New Essays on the Apostolic Fathers. By Clare K. Rothschild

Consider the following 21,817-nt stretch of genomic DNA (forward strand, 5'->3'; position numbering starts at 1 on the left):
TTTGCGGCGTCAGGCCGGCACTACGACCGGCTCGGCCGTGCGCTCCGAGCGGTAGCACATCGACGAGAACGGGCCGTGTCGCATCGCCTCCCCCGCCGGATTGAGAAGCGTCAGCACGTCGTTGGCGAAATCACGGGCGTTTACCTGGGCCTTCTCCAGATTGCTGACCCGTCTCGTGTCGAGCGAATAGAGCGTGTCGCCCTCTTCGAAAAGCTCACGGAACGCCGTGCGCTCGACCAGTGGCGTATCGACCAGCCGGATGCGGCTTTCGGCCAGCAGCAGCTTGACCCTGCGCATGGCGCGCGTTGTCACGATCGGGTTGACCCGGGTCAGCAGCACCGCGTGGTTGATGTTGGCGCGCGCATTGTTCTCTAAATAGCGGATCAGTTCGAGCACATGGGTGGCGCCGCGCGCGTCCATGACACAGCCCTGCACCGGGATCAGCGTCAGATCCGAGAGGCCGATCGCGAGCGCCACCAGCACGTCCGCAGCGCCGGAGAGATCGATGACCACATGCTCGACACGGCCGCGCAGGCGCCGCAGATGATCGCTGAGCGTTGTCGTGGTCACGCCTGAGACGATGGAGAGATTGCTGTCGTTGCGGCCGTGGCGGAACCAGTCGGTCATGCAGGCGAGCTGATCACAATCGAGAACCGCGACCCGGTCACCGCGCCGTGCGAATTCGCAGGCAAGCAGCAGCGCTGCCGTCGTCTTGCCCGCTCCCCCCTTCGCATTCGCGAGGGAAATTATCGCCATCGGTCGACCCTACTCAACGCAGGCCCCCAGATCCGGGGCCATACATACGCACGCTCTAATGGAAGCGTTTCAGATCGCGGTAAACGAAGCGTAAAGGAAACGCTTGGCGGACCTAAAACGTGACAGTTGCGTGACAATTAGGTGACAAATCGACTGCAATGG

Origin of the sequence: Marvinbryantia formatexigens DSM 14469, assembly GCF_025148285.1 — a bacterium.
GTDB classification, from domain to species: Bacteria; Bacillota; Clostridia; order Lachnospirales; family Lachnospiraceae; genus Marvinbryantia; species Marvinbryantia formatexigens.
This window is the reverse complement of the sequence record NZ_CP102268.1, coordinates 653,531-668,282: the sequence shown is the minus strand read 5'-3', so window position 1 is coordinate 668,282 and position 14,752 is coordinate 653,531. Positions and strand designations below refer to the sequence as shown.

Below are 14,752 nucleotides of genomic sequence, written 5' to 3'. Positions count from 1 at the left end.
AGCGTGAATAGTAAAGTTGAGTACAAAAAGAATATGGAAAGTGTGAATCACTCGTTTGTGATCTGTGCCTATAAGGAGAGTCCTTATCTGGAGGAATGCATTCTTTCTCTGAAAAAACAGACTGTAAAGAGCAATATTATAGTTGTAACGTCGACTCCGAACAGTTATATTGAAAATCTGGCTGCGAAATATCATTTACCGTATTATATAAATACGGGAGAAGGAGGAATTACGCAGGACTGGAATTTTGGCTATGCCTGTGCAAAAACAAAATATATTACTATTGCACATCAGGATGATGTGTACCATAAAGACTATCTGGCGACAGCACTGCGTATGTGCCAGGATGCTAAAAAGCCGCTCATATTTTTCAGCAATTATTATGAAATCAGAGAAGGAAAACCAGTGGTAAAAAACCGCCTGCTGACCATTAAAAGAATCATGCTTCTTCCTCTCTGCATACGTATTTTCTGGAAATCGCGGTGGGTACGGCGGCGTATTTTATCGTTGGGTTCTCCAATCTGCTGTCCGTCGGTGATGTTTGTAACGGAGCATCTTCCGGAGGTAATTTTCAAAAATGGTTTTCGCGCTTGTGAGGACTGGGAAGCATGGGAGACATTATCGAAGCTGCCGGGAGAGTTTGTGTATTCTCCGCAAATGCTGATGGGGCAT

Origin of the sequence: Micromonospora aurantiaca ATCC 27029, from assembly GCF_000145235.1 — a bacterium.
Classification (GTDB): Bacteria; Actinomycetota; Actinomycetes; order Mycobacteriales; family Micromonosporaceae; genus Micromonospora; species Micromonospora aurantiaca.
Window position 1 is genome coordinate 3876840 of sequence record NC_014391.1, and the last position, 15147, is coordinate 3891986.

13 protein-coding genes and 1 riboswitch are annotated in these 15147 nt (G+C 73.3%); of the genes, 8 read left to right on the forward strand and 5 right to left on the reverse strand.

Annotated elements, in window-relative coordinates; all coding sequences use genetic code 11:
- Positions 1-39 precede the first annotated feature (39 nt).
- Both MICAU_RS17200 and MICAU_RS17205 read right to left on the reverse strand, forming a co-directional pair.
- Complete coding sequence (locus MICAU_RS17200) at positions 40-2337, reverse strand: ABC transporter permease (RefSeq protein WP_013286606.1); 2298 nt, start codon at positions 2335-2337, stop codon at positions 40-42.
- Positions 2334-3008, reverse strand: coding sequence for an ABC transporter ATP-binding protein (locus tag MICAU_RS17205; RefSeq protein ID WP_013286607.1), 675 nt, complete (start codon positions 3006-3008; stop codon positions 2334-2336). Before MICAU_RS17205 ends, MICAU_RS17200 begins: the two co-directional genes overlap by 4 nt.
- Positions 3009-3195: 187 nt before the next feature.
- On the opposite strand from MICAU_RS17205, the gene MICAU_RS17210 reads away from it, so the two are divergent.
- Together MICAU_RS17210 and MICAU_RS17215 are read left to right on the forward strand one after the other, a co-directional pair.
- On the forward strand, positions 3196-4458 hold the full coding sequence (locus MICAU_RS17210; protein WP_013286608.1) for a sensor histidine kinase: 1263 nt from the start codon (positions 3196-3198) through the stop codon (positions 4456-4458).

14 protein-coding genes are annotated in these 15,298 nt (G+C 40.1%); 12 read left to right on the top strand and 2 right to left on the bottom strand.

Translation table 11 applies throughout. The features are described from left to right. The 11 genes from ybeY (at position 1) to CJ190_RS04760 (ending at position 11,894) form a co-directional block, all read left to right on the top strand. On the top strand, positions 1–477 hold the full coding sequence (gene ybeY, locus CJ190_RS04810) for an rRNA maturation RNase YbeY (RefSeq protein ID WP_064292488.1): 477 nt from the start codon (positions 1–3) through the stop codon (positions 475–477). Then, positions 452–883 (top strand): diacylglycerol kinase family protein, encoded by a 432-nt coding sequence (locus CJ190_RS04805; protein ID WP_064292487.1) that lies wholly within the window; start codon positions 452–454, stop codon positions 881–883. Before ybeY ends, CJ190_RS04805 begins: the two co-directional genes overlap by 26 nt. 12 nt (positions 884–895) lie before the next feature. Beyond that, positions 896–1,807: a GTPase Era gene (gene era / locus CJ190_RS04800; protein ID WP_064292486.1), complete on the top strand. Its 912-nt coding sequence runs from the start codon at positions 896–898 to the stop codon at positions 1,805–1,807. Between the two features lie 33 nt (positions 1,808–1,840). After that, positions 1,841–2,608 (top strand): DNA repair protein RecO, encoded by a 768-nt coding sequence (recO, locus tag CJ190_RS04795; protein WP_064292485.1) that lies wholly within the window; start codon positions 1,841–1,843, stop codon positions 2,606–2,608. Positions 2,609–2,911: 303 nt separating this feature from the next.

New Essays on the Apostolic Fathers. By Clare K. Rothschild Clare Rothschild has rendered an incredible service to the historical study of early Christianity, presenting early Christian researchers with a myriad of historical considerations and research on individual books in the Apostolic Fathers corpus. Her research consists of fifteen independent essays. According to Rothschild, they are ‘united in their focus on a single collection and consistent reliance on the historical-critical methods as the best means to greater understanding’ (p. 5). Although the collection of articles presents an array of research and topics, the Clementine corpus receives the most attention (five chapters on 1 Clement and three on 2 Clement)—a possible criticism of the book. Beyond this focus on the Clementine letters, Rothschild builds upon David Lincicum’s research regarding the name of Patres Apostolici (ch. 2). She also includes single chapters on the Martyrdom of Polycarp (ch. 11), Didache (ch. 12), Epistle of Barnabas (ch. 13), Diognetus (ch. 14), and Shepherd of Hermas (ch. 15). The Letters of Ignatius, Polycarp’s To the Philippians, and Papias’s fragments receive no attention. Given the brevity of this review, I will seek to limit my evaluative comments to three articles in particular. First, Rothschild’s article on the Epistle of Barnabas and allegory is creatively argued and filled with invaluable research. Barnabas students would do well to consult her footnotes, as they are replete with German, French, and English scholarship. The premiss of this article evaluates the use of Barnabas’s allegory and hyperbole. After offering a brief history of research, Rothschild highlights the use of ὑπɛρβολή, ἀλληηηγορία, typology, and some of the essential differences. She dips into Origenian scholarship and the function of typology and allegory. She concludes that the allegory of Barnabas has a rhetorical effect to encourage the Christian readers, and it matches the book of Hebrews as ‘a joint response to the inner-Jewish debate concerning atonement for the golden calf incident’ (p. 211). Second, the essential value of this book rests in Rothschild’s reading of 1 Clement. Some arguments vary in their historical assessment—e.g. consider Janelle Peters’s imperial readings of the Phoenix in 1 Clem. 25. Of particular note is Rothschild’s chapter entitled ‘1 Clement as Pseudepigraphon’. This chapter is rather convincing and worthy of more consideration as a competing argument for authorship. She considers the occasion of the book, its historical circumstances, and the form of the book only to conclude ‘1 Clement is a letter from the church παροικοῦσα (‘dwelling near’) Rome to the church παροικοῦσα Corinth’ (p. 68). Rather than seeing this as a literal location, it could perhaps be a theological vantage point of ‘dwelling near’ Rome or Corinth as a spiritual identity, and she thereby considers 1 Clement as a possible Clementine Pseudepigraphon. Last, Rothschild’s single chapter on the Didache, entitled ‘Travelers and Christ-Mongers in Didache 12:1–5’, presents a convincing case. Didache 11–13 already presents a host of problems as it relates to the whole of the Didache and its composite development. Rothschild offers a more secure historical consideration of παρόδιος than χριστέμπορος, and suggests the neologism (παρόδιος) corresponds to the social identity of the Didache’s insider community who identify those who arrive in their community as travellers ‘alongside the road’ as non-Christians, non-baptizands, non-community members, and possible converts or parasites (p. 187). My primary quibble with this chapter, and it does not impede Rothschild’s contribution to Didache scholarship, is her structure of the Didache. It is unique and does not take into consideration standard structures from Kurt Niederwimmer or Klaus Wengst, or Nancy Pardee’s structure in Genre and Development of the Didache. Even though Rothschild’s research predominantly focuses on 1 Clement, this volume will need to be considered by anyone seriously researching the Apostolic Fathers. It will place Rothschild’s voice immediately into discussions of the Apostolic Fathers for years to come. © The Author(s) 2018. Published by Oxford University Press. All rights reserved. For permissions, please email: journals.permissions@oup.com This article is published and distributed under the terms of the Oxford University Press, Standard Journals Publication Model (https://academic.oup.com/journals/pages/open_access/funder_policies/chorus/standard_publication_model) http://www.deepdyve.com/assets/images/DeepDyve-Logo-lg.png Journal of Theological Studies Oxford University Press